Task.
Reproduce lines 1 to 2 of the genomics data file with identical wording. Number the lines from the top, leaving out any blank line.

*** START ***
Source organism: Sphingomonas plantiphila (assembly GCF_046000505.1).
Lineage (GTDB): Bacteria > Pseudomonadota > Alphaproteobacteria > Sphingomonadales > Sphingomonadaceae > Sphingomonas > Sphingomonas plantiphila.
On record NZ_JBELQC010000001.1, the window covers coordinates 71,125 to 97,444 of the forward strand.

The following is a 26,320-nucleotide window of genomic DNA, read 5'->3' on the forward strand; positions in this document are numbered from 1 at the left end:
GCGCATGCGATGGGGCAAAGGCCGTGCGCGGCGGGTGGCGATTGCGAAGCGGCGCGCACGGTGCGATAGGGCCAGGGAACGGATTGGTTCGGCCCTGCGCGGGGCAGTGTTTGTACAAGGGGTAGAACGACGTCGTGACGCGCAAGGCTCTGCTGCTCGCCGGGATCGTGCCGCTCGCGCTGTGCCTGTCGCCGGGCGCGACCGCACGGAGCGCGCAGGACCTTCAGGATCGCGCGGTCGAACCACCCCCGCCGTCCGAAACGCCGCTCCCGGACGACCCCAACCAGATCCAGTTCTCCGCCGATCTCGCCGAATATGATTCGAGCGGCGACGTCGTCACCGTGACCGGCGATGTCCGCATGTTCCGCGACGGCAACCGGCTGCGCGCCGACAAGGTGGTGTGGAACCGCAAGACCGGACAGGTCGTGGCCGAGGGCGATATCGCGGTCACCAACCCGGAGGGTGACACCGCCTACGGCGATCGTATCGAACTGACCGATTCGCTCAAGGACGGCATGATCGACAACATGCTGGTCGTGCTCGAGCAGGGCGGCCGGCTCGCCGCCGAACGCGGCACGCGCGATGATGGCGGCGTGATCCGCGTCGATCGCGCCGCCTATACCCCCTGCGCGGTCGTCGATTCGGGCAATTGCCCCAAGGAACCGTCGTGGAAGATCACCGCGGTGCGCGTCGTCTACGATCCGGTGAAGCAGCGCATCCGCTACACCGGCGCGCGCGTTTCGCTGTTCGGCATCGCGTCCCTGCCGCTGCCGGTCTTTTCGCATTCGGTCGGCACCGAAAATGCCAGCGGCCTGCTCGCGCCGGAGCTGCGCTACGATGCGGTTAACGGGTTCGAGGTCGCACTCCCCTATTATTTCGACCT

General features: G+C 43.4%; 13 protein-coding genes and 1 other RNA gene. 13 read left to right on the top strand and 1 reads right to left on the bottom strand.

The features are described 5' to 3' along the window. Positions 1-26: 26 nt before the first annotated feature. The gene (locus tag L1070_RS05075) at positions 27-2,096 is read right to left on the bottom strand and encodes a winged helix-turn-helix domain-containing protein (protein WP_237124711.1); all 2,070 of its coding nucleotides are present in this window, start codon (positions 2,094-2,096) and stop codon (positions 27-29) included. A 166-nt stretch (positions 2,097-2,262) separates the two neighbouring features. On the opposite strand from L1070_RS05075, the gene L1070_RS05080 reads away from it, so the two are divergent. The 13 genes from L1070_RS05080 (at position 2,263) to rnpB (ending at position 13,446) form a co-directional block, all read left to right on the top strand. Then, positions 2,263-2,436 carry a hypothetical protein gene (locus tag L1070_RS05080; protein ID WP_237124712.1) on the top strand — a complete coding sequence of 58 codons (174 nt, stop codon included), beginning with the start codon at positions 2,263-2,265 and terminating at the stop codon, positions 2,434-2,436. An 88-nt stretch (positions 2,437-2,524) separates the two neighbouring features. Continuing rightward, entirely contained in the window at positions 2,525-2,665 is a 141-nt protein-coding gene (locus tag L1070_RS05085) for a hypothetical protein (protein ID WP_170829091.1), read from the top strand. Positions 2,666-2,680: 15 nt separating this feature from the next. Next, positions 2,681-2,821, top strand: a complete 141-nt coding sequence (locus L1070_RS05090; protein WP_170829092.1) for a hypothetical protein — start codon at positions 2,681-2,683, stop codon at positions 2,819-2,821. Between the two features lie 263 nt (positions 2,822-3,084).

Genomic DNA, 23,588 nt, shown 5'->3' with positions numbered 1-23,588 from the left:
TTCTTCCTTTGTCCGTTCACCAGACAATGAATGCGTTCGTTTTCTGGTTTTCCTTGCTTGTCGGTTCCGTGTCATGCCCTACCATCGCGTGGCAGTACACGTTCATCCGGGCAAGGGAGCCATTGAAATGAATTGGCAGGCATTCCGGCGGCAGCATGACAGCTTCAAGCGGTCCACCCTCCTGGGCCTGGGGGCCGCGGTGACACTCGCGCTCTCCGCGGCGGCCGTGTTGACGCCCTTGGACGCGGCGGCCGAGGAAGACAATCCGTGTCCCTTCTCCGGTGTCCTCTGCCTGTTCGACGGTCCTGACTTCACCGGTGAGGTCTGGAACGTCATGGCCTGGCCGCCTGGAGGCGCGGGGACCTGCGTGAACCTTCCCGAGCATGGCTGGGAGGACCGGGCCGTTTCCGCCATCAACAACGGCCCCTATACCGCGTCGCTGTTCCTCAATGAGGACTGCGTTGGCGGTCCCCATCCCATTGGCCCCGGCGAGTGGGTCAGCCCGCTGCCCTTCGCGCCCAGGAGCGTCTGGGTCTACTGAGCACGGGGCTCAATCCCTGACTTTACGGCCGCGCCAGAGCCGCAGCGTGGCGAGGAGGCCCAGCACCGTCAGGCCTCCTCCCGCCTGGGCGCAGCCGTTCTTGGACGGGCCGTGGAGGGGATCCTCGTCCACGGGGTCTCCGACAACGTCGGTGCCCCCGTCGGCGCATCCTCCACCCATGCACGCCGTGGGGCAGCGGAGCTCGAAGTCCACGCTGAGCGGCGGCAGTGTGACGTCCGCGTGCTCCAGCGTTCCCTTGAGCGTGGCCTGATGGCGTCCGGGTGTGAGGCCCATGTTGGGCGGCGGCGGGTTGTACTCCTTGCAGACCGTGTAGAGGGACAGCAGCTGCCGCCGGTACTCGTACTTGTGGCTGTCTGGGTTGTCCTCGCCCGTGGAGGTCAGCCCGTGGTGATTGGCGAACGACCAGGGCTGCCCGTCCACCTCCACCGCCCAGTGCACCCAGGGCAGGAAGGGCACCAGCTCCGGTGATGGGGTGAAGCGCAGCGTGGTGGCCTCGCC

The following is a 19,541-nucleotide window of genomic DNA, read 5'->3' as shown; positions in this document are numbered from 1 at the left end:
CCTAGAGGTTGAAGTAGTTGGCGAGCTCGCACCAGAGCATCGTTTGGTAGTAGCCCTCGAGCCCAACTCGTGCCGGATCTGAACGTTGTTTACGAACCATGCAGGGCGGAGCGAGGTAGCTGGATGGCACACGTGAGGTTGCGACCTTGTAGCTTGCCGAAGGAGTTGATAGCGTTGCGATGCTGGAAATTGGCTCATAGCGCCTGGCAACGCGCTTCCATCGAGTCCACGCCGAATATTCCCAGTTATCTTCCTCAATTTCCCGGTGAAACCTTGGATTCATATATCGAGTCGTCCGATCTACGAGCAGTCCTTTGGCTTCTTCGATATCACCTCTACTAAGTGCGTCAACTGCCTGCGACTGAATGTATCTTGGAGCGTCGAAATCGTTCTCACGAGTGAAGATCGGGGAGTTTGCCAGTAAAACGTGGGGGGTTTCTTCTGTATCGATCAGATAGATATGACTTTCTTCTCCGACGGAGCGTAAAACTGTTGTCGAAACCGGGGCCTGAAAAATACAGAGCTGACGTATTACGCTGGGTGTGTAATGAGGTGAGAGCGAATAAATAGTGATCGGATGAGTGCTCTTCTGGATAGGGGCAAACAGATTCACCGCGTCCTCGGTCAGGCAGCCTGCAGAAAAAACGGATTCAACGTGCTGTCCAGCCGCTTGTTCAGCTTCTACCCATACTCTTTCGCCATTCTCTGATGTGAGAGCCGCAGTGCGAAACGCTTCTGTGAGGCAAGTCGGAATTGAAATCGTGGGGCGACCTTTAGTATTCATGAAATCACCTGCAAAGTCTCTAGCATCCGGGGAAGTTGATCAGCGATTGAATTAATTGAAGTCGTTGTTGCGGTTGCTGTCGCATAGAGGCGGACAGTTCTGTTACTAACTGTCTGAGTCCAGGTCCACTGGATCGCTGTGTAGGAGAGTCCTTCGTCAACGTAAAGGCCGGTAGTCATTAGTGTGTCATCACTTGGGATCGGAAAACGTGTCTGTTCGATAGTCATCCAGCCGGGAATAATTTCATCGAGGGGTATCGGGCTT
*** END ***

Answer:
Source organism: Sphingomonas plantiphila (assembly GCF_046000505.1).
Lineage (GTDB): Bacteria > Pseudomonadota > Alphaproteobacteria > Sphingomonadales > Sphingomonadaceae > Sphingomonas > Sphingomonas plantiphila.